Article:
This talk is available online only.
Suggested Audiences:
- Age: High school, AP, community college
- Courses: World History, World Religions/Comparative Religion, Sociology



“Cult Talk: The Language We Use for New Religions and Fringe Movements” 

This talk will address the use (and overuse) of the word "cult" in popular and political discourse. What is a cult, and what do we mean when we accuse our enemies of cult-like behavior? What is the distinction between a religious or political movement and a cult, if such a thing exists? This presentation explores the evolving use of the term, partly through recent historical case studies: The Peoples Temple and the Unification Church, two groups who have at certain times gained political recognition as religious movements/churches, and at other times have been deemed the prime examples of cults.

This talk is available online or in-person in the East Bay Area. 
Suggested Audiences:
- Age: High school, AP, community college
- Courses: US History, Sociology, Psychology, Journalism

"Changing Peoples, Changing Steeples: Religion in Manhattan, 1939–1999”

This presentation investigates how religious congregations (churches, synagogues, etc.) in Manhattan changed during the 1939–1999 period and shows how key urban trends may have driven the change. Unexpectedly, the number of congregations was increasing while the population of Manhattan was decreasing. This presentation argues that white flight and increasing black wealth led the number of congregations per capita in Manhattan to increase from 1939 through the mid-1960s. From the mid-1960s onward, as depopulation and urban decay prevented black wealth in Manhattan from continuing to rise, the number of congregations per capita stagnated. A substantial increase in immigration prevented congregations per capita from dropping. There is reason to believe that this story of religion in Manhattan may apply to various other large U.S. cities as well. This presentation is suitable for social studies classes and groups interested in religious trends in contemporary America.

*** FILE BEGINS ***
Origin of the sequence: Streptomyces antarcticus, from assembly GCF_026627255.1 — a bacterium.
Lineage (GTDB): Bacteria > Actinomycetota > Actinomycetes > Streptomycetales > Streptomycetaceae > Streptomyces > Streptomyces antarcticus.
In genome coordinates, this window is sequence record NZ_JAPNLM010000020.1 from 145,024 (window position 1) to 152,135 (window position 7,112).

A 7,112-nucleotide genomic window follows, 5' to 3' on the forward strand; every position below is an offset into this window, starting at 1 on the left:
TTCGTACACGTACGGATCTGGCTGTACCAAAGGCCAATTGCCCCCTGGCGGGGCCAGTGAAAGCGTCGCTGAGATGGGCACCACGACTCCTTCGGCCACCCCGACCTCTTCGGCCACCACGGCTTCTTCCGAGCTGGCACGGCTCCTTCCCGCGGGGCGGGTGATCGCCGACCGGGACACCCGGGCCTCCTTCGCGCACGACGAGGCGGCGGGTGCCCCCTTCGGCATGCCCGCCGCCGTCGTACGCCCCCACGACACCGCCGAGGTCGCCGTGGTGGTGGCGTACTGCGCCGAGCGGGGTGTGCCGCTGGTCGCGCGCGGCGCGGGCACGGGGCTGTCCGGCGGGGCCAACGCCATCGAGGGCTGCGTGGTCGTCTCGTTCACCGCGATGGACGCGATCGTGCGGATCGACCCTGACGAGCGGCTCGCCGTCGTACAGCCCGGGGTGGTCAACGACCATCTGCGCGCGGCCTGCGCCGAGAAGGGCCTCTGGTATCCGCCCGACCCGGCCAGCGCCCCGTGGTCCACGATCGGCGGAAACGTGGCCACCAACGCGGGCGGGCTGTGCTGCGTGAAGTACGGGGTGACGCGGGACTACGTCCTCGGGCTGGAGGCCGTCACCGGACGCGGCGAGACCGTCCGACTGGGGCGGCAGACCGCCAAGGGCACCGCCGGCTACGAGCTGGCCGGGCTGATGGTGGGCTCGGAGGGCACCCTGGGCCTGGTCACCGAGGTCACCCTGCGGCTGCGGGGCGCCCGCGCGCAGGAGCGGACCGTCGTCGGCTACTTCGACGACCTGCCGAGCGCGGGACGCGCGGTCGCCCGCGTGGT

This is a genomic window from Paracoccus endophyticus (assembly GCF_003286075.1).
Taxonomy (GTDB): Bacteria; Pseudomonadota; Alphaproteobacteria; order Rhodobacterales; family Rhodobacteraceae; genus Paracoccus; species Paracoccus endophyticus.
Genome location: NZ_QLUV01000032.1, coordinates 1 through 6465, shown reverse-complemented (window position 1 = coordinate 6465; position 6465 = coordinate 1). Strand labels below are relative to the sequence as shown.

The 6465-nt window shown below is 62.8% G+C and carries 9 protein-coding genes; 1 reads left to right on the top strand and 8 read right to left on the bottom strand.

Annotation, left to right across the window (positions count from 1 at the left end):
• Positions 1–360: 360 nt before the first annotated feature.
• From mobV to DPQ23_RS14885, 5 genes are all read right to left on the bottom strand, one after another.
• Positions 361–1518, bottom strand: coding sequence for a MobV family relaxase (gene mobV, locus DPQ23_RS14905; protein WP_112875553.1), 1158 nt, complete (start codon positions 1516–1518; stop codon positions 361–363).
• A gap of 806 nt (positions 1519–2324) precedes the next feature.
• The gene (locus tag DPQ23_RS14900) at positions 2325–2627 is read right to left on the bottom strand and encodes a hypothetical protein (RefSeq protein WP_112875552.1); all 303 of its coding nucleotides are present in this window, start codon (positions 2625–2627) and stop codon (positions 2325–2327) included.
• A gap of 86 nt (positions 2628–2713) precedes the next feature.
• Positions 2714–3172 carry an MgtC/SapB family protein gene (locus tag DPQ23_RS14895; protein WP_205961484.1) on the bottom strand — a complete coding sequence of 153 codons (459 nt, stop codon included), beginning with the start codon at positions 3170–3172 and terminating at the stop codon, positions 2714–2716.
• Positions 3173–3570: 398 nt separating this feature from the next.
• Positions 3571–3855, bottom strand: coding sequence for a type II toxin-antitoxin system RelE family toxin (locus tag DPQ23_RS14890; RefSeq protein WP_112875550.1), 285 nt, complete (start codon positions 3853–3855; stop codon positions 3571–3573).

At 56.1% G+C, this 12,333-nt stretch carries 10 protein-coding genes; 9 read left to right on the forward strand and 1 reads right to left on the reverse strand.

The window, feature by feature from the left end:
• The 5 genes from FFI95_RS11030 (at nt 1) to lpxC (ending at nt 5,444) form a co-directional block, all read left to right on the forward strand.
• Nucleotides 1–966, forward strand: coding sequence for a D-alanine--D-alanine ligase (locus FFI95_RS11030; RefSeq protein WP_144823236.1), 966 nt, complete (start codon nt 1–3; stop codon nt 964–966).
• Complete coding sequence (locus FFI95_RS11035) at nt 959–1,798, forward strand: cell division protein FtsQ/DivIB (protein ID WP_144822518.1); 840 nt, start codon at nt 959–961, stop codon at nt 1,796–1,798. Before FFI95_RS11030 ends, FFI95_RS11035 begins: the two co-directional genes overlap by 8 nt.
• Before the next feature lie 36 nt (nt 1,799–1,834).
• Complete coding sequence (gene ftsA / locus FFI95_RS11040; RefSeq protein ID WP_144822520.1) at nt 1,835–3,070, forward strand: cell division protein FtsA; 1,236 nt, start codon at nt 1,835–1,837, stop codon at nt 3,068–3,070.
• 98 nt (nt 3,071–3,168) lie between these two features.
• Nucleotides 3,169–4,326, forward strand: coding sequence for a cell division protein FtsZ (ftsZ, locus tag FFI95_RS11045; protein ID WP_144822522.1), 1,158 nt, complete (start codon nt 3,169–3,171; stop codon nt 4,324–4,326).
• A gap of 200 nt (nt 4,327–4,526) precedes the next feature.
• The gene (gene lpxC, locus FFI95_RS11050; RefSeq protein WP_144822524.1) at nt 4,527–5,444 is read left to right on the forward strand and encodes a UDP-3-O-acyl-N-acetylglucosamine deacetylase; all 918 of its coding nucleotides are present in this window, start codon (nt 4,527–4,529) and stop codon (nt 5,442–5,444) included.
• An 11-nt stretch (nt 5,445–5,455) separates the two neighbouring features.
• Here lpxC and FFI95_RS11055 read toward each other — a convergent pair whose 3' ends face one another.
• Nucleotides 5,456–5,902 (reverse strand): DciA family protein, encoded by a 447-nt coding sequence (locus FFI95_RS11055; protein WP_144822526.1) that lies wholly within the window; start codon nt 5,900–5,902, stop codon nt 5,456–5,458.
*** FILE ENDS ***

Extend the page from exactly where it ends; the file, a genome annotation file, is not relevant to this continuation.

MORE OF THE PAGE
This talk is available online or in-person in the East Bay Area.
Suggested Audiences:
- Age: High school, AP, community college
- Courses: United States History, Principles of Economics, Human Geography, Urban Studies, Sociology, Ethnic Studies


“God? Martyr? Saint? The Divine Emperors of the Roman Empire”

Starting from fascinating written and visual sources, this presentation will introduce the audience to the divine Roman emperors from the birth of the Roman empire to its collapse (31 BCE–476 CE). What were the challenges facing Roman emperors and their advisors in finding appropriate ways to represent the divinity of the emperor? What if the emperor was a boy, or even a Christian? In this presentation, we will try to answer these questions. In particular, we will focus on how Christianity radically changed the conception of the emperors’ divinity.

This talk is available online or in-person in the East Bay Area.
Suggested Audiences:
- Age: Middle school, high school, AP, community college
- Courses: World History, World Religions/Comparative Religions, Humanities, Comparative Government and Politics